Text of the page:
A Supply and Demand | Economic Analysis and Outlook of the Mud Crab (Scylla Spp) Trade

The aquaculture sector is forecasted to grow with 4.46% CAGR (compound annual growth rate) for the year 2019-2022.

The main driver of growth is due to rising population (which is expected to reach 8 billion at the year 2022), along with the decline in the captured fisheries. The food production will have to increase by 70% within the next 40 years to feed the population. Mud crabs (Scylla .spp) aquaculture have also been forecasted to grow due to the high demand in Asia. Mud Crab wholesale prices can reach up to USD 30++/kg at peak season, as it is considered a delicacy for many. Hence, investors have joined the mud crab industry aiming at filling the gaps of the industry.


Demand- Fuelling Asia’s Appetite for mud crabs


The importers for mud crabs include China, Singapore, Malaysia, Thailand, Taiwan, Japan, as it is predominantly an ASIAN delicacy. The Chinese consumer demand for mud crab has been growing at a staggering pace throughout the past 2-3 years. In 2019, It has been reported in that Chinese buyers would set up buying stations in the Philippines, Vietnam, and Sri Lanka and offering a premium of 1-2 USD/kg higher to farmers and fisherman. Meanwhile, countries like Malaysia and Thailand that used to be able to catch mud crab from the wild have also started to import from other producers. Singapore is famous for its Chilli Crab dish, and imports mud crab from India, Sri Lanka, Philippines.


Mud Crab cooked with Salted Eggs paste supplied to our customers from mud crab farm

Mud crabs are considered a luxury food item for our average middle-class consumers. The annualized per capita consumption for mud crabs in Singapore is about 1kg. In Asia, mud crabs are shared with others making it an excellent dish for family gatherings. As a result, the peak periods are usually during the festive seasons with the most notable being Chinese New Year, Christmas, Mothers and fathers days. During these periods, pricing can surge up 15-20% in one week. With the growing middle class in South East Asia, more consumers will demand mud crab during the festive season.


Supply- Overfishing, and challenges faced in aquaculture.

Apart from the rising demand, the mud crab trade also suffers from a lack of supply. Given the high prices, mud crabs are susceptible to overfishing. In Malaysia, there has been difficulty in getting mud crabs bigger than 500grams, which was not the case in the past. Similar problems have also plagued other locations like Thailand and India and Sri Lanka. Traders in Sri Lanka have also started seeing the effects of overfishing, with big crabs population starting to decline. Apart from overfishing, mud crab also faces pressures over the loss of habitat. Mud crab is commonly found in mangrove areas, which is also being destroyed due to clearing, firewood production, and pollution. More than 35% of the world’s mangrove forest is already gone and is classified as one of the most threatened ecosystems. Countries that are still sourcing mud crabs directly from the wild include Indonesia, Malaysia, Bangladesh.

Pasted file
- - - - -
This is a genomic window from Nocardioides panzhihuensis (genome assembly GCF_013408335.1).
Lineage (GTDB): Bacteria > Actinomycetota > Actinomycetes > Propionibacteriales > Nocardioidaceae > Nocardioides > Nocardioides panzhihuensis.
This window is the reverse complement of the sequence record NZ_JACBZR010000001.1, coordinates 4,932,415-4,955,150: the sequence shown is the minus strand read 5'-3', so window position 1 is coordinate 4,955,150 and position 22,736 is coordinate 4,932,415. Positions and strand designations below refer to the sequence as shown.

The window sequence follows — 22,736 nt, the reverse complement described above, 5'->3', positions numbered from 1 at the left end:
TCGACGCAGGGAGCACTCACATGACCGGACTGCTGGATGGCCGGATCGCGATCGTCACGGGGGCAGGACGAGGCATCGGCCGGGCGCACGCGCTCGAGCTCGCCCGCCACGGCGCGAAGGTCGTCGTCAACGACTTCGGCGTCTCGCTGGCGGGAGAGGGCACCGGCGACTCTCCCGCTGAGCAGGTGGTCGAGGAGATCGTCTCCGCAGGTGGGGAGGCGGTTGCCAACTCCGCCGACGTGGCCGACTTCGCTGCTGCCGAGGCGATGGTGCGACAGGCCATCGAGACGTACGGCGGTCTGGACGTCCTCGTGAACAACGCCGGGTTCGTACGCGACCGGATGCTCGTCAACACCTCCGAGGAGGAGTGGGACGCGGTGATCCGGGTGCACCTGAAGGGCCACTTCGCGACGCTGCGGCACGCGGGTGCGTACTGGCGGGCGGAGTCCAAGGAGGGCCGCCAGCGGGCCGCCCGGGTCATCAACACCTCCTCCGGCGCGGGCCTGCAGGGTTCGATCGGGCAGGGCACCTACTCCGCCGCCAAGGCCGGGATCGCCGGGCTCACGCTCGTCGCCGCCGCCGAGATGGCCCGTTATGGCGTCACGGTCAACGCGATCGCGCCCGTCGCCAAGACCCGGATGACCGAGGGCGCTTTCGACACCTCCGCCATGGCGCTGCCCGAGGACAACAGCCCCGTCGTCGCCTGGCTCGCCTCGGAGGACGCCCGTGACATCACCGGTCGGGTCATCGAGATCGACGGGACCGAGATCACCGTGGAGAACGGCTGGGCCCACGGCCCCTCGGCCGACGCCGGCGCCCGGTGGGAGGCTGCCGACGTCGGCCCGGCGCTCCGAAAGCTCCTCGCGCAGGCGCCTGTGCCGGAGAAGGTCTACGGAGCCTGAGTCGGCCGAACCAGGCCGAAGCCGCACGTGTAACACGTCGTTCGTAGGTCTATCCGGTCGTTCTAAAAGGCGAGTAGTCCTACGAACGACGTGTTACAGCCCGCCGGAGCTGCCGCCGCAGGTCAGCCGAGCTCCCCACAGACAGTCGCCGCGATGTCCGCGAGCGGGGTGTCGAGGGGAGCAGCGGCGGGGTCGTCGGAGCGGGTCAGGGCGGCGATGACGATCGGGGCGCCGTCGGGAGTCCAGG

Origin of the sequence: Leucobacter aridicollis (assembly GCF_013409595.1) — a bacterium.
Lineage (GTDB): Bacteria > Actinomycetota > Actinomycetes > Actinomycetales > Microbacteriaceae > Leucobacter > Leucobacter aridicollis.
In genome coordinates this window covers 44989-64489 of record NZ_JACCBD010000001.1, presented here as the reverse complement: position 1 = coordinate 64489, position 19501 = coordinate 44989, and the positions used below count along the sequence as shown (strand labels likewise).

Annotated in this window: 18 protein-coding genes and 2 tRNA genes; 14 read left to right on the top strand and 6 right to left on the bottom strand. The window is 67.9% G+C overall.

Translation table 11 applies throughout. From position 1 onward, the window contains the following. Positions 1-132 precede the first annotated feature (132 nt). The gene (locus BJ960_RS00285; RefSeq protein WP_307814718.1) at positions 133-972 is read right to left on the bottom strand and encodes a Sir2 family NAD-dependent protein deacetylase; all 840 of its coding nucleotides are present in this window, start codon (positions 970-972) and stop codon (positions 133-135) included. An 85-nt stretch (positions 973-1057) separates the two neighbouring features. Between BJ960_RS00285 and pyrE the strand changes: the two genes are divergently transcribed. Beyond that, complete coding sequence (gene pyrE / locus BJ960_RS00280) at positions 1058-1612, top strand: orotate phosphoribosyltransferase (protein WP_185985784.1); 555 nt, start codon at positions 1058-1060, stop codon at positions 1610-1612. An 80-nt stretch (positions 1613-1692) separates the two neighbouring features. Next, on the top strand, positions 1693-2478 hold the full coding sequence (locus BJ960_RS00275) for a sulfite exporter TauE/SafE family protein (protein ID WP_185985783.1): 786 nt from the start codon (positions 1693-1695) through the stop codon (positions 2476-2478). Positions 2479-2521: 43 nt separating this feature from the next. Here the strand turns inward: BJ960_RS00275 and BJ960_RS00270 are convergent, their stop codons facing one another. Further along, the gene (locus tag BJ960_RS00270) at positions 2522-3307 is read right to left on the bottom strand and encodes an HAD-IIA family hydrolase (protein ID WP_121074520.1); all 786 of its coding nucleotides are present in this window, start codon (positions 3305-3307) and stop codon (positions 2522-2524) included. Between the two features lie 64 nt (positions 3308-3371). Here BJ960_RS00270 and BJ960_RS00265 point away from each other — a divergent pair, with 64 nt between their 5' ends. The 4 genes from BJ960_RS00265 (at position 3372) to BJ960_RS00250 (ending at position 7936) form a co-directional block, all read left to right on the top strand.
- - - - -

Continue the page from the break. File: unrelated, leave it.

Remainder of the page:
Nevertheless, there are still countries that have started farming mud crabs. Philippines, Vietnam, and China have anticipated the demand and have started farming at least a decade earlier. Unlike other crustaceans like P. vannamei, mud crabs aquaculture are still in its infancy stage. Some of the challenges faced by the mud crab industry include high mortality, lack of formulated feed, poor fundamental understanding of the species. Due to their aggressive nature, mud crab aquaculture faces huge losses due to cannibalism when culturing in traditional ponds. Mortality rates can vary between 50-90% for the culture period of 5 months.



The short term (2-3 years) outlook for the mud crab prices is likely to remain high, mainly due to the supply constraint. The increasing price would encourage fisherman and seafood exporter to venture further to source for mud crab, where their profitability would be dependent on existing infrastructure. High mud crab prices will also attract more investors into the mud crab aquaculture business with R&D projects and emerging technology focused on improving yield. The long term outlook will largely depend on improvement in farming technology.


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8 Kawasan Perindustrian Kluang, 86000 Johor, Malaysia

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